When people think of science, they think of physics or chemistry or astronomy, of particle accelerators, of racks of test tubes or giant telescopes. They don’t think of taxonomy; yet this less-than-glamorous science is at the heart of modern biology.

Taxonomy is not, as you might suppose, the scientific study of taxes. Instead it’s the science of classifying living organisms into hierarchical groups that represent the relationships among them. It’s been going on since the first humans started calling some living things “birds” and other living things “fish” to distinguish between them.

The ancient Jews had quite an extensive taxonomic system to help decide which animals could and could not be eaten. Aristotle resolved the living world into 14 groups, such as mammals and birds, and then arranged creatures within the groups according to size–ignoring an enormous range of other characteristics.

A 17th-century English naturalist, John Ray, was the first to try to classify living things based on their anatomical similarities, because, as he put it, “When men do not know the names and properties of natural objects…they cannot see and record accurately.”

However, the most famous taxonomist (which isn’t quite the oxymoron it may appear) was the 18th century Swedish botanist Carl von Linné, who founded the modern science of taxonomy by writing Systema Naturae. (Since he wrote in Latin, he’s better known by his Latinized surname, Linnaeus.)

Linnaeus invented many of the names that are still used today to describe the hierarchy of nature. The fundamental group is the “species.” Related species are grouped into a “genus.” Thus, horses and zebras are two different species, but they belong to the same genus, Equus. (Partly because Linnaeus wrote in Latin and partly because Latin, as a dead language, does not change, the scientific names of creatures are usually Latin or, at least, Latinized.)

Related genera, such as the asses and onagers, are grouped together into “families”–in this case, the Family Equidae. Equidae is then grouped with two other families, the rhinoceroses and the tapirs, to make up an “order,” Perissodactyla, the odd-toed ungulates. (All of these animals have either one or three toes per foot.)

Perissodactyla and all the other orders of hair-covered, milk-producing animals are grouped together in a “class,” Mammalia. Mammals are then grouped with the classes of other backboned animals, such as reptiles, into a “subphylum,” Vertebrata, which is part of the “phylum” Chordata, containing all animals which have a nerve chord at some time in their life cycle.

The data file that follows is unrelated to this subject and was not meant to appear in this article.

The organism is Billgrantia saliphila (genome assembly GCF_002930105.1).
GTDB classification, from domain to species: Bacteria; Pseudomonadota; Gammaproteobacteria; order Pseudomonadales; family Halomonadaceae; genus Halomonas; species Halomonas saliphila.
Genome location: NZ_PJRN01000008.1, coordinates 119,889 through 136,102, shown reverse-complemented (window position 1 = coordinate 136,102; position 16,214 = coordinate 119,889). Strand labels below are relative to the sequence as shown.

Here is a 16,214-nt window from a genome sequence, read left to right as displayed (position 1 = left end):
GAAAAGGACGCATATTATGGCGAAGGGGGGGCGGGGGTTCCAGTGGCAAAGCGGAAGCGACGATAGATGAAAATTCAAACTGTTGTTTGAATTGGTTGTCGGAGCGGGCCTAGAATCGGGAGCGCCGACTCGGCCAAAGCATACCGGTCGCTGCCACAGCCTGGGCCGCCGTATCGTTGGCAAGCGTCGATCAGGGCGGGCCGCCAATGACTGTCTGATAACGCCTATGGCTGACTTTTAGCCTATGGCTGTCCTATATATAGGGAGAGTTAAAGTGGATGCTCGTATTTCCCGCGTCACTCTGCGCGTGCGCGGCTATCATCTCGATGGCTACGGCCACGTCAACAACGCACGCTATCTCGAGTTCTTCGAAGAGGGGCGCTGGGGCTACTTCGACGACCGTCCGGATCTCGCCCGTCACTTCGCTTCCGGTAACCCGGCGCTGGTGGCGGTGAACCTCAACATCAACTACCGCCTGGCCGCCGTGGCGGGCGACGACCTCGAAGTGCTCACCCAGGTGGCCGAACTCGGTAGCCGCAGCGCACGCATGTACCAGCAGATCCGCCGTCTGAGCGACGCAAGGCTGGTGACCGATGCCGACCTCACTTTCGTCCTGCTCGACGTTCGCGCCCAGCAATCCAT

Finally, the Chordata are placed with all the other phyla of living creatures that are multicellular and “heterotrophic” (meaning they have to eat), into a “kingdom,” Animalia.

Each species has a two-word name. The first word is the genus; the second is species-specific. Thus, the common European starling goes by the scientific name of Sturnus vulgaris, Sturnus being the genus of starlings and vulgaris meaning “common.”

(These names aren’t written in stone. As classifications are revised or updated in the light of new data, the name may change. For example, Linnaeus designated the bluebell as Hyacinthus non-scriptus. Since then it has also been known as Agraphis festalis, Scilla festalis, Scilla non-scripta, Scilla nutans, Endymion non-scriptus, Hyacinthoides non-scripta and, currently, Scilla non-scripta again.)

Darwin saw in the successful Linnaean system further evidence for his theory of evolution, and neatly turned Linnaeus’s hierarchy into evolutionary trees. (Linnaeus himself believed his classifications were revealing the work of the Creator.) The explanation of why some organisms are more closely related than others is called systematics.

Today there is more than one approach to taxonomy. Traditional, or evolutionary, taxonomy, is based on Darwin’s feeling that classification should represent the genealogy of the organism. Gaining ground today is the cladistic system, introduced by German biologist William Hennig in the 1960s in an attempt to turn the “art” of taxonomy into more of a true, methodological science.

Cladists emphasize classifying creatures solely on the basis of their particular characteristics, without reference to how they may have evolved. Fossils can be classified using this same approach, but cladistic taxonomists avoid designating any particular fossil as an ancestor of a living form, because there is no objective way of knowing all the features a living ancestral form would have had.

Another method of classification called phenetics makes use of computers to compare vast numbers of characteristics to assess similarity. In this approach even the absence of a characteristic in two organisms counts as a similarity.

Maybe this all sounds a bit dry, and maybe that’s why taxonomy is not a glamorous science. But taxonomy really is the underpinning of biology, and its importance is thus hard to overstate.

As Robert M. May, an English zoologist, puts it, “Without taxonomy to give shape to the bricks, and systematics to tell us how to put them together, the house of biological science is a meaningless jumble.”

And as Tim T. Tokaryk, Paul C. James and John E. Storer, curators at the Saskatchewan Museum of Natural History, recently wrote in a letter to the Leader-Post: “If we ask how many species are near extinction in the rain-forests or what effect global warming has on various ecosystems, we must first find out which species, extinct and extant, there are. This is the job of a taxonomist.”

It may not be a glamorous job, but somebody has to do it!

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